The Lingering Scent of Worship

Things happen when we give our praise, our thanksgiving, and our worship to Jesus. The Psalmist reminds us that the Lord takes His place or “inhabits the praises” of those who love and follow Him. Worship is such an integral response to God’s goodness and God’s Presence that, if we shut it down, the pebbles and rocks will take up the celebration.

Jesus stayed with his friend, Simon, who used to be a leper, and he had dinner with his disciples and some of the followers who had become close friends in the Jerusalem suburb of Bethany. Meals were “semi-public” events and people came and went to check things out.

A woman (it may have been Mary, whose brother was Lazarus owned a nearby house) brought a sealed alabaster jar of concentrated ointments and oils she had purchased for this special act of worship. She broke the top off and drizzled, then poured the fragrant oils over Jesus’ head until it spilled down his beard and all the way to his feet. It covered and soaked him.

She understood. She knew Jesus was heading toward Jerusalem and wouldn’t survive the week. And this oil, normally meant to be spread across the flaccid skin of a dead body, was poured onto her source of life: Jesus.

She was content to love him and worship him. And the scent lingered in the room. In fact, the powerful and intense fragrance that had soaked into His skin may have scented the scene of the Cross as Jesus sweated and bled for your sins and mine, and Mary’s, too.

When we worship, we change the atmosphere. There is a scent, a fragrance to our worship and praise. Let it linger through the week.

He is Risen.

“When Jesus was at Bethany, a guest of Simon the Leper, a woman came up to him as he was eating dinner and anointed him with a bottle of very expensive perfume. When the disciples saw what was happening, they were furious. “That’s criminal! This could have been sold for a lot and the money handed out to the poor.”

When Jesus realized what was going on, he intervened. “Why are you giving this woman a hard time? She has just done something wonderfully significant for me. You will have the poor with you every day for the rest of your lives, but not me. When she poured this perfume on my body, what she really did was anoint me for burial. You can be sure that wherever in the whole world the Message is preached, what she has just done is going to be remembered and admired.” Matthew 26:6-13

Moving On…

We each need to move. Christianity is a faith of mobility. Biologists use the word “motility” to explain how a cells move almost instinctually toward its purpose. Spontaneous. Instinctual. As if responding to an inner call. Christianity is a faith of motility.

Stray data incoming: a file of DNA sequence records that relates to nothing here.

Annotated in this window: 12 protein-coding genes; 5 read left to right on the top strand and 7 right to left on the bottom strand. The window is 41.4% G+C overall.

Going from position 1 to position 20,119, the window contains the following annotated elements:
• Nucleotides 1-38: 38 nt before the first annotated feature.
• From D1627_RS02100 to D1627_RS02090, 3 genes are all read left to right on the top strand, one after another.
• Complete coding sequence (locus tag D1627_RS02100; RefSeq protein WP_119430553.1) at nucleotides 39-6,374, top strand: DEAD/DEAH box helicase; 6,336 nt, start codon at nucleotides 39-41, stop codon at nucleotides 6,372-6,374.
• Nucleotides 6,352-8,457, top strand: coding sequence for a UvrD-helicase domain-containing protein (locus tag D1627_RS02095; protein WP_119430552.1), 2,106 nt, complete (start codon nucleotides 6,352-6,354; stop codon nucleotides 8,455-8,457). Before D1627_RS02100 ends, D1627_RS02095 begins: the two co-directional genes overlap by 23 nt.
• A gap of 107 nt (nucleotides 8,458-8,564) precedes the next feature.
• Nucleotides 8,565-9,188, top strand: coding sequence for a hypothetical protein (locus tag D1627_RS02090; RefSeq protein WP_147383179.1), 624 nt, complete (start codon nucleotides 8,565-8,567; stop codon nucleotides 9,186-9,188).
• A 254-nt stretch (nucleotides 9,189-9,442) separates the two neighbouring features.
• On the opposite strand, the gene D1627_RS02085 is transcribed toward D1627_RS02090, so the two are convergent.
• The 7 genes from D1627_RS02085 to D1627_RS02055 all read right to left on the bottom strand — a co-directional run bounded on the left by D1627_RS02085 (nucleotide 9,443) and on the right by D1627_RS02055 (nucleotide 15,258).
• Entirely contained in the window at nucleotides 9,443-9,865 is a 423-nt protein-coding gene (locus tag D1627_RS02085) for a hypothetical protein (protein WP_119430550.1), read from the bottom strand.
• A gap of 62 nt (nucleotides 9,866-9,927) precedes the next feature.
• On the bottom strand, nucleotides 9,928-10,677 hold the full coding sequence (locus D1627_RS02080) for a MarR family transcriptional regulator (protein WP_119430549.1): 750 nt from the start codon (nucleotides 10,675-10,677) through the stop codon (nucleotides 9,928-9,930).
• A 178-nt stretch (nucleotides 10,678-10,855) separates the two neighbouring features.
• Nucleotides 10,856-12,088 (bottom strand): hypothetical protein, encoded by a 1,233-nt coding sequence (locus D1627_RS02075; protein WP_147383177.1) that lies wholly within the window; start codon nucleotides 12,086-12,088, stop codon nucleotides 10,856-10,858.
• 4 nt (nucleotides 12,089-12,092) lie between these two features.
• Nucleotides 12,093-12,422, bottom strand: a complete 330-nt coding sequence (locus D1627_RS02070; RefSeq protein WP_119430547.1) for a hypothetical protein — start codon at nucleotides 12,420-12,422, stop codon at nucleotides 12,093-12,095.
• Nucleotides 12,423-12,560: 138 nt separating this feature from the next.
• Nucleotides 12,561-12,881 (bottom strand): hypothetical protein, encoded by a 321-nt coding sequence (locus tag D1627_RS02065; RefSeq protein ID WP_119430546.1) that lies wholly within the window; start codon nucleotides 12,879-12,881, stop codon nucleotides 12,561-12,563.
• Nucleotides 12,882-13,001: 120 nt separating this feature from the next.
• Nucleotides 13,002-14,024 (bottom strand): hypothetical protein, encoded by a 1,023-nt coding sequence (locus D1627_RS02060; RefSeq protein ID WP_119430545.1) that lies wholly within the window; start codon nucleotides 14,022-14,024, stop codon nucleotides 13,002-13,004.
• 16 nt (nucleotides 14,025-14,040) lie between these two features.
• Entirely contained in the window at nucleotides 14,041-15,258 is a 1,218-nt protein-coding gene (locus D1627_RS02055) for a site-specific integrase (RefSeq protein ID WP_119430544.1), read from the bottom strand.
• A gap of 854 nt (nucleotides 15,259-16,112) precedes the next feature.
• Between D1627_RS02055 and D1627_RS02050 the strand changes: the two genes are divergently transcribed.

Forward (or backward) motion is a given in the life of the Christ-follower. While we may “stay” in place where we live, work, serve, play, worship, and learn; we are not “static” in our faith walk. Even our vocabulary urges us forward: walk of faith, run the race, stretching for the high prize of God’s calling. He speaks and we move toward His Voice.

Jesus made one final and specific demand on our lives… He is the Boss, after all. He told us to “make disciples,” “instruct in the faith,” “baptize new disciples,” and do it all “as we go.” His demand isn’t that we find the mountainside cave and meditate our lives away. He says “go.” We are a people on the move.

Proverbs 3:7 says “Don’t be impressed with your own wisdom. Instead, fear the Lord and turn away from evil.” The Message captures this movement with this: “Run to God! Run from evil!”

The account of the Prodigal is a story of movement, too. The running from God toward evil that the younger son chooses is quickly followed by the running out of money he faces. Then, he makes a new, timid move back to the father. And the father’s response is both unbecoming and impassioned – he hikes his robes and runs to his son. Then, his next demand is to his servants – restore him to a place of honor and run and set up the party room.

  • Movement in repentance
  • Movement in restoration
  • Movement in celebration

When we move from a place of self-centeredness and sin, we join in the movement…and the Movement. The grace of God is this: He calls, we answer and move toward him, and He runs to us for the grand embrace. And we get to chase after Him in the race of a lifetime!

On the Move,

Rick

Surprised by an Angel… and the Call to Tell the Story!

Nearly everyone loves to hear a good story. Movies, novels, poems, and digital versions of it all, invite us to become a part of the action or the suspense, or the romance, or the journey. Most stories we read or watch or listen to come and go. They may touch us or speak a bit; but they are easily filed away somewhere dusty and hard to find. Some stories are grab our hearts and our imagination. We identify with the people or the crisis they face and how they survive.

Then, there is the story that comes along once in a lifetime. Not only does it capture our imagination – it changes our lives. We look back on this rare story, the characters and what they experienced, and we realize that what happened meets us right where we live, it changes how we see life, and that story redefines who and, more importantly, why we are.

That’s the story the sheepherders found themselves a part of over 2000 years ago on the hillside overlooking the town of Bethlehem. Luke 2:1-20 are the verses that, surprisingly, make up an assignment my high school teacher at NMBHS way back when had me memorize and recite (yes, that was another day.)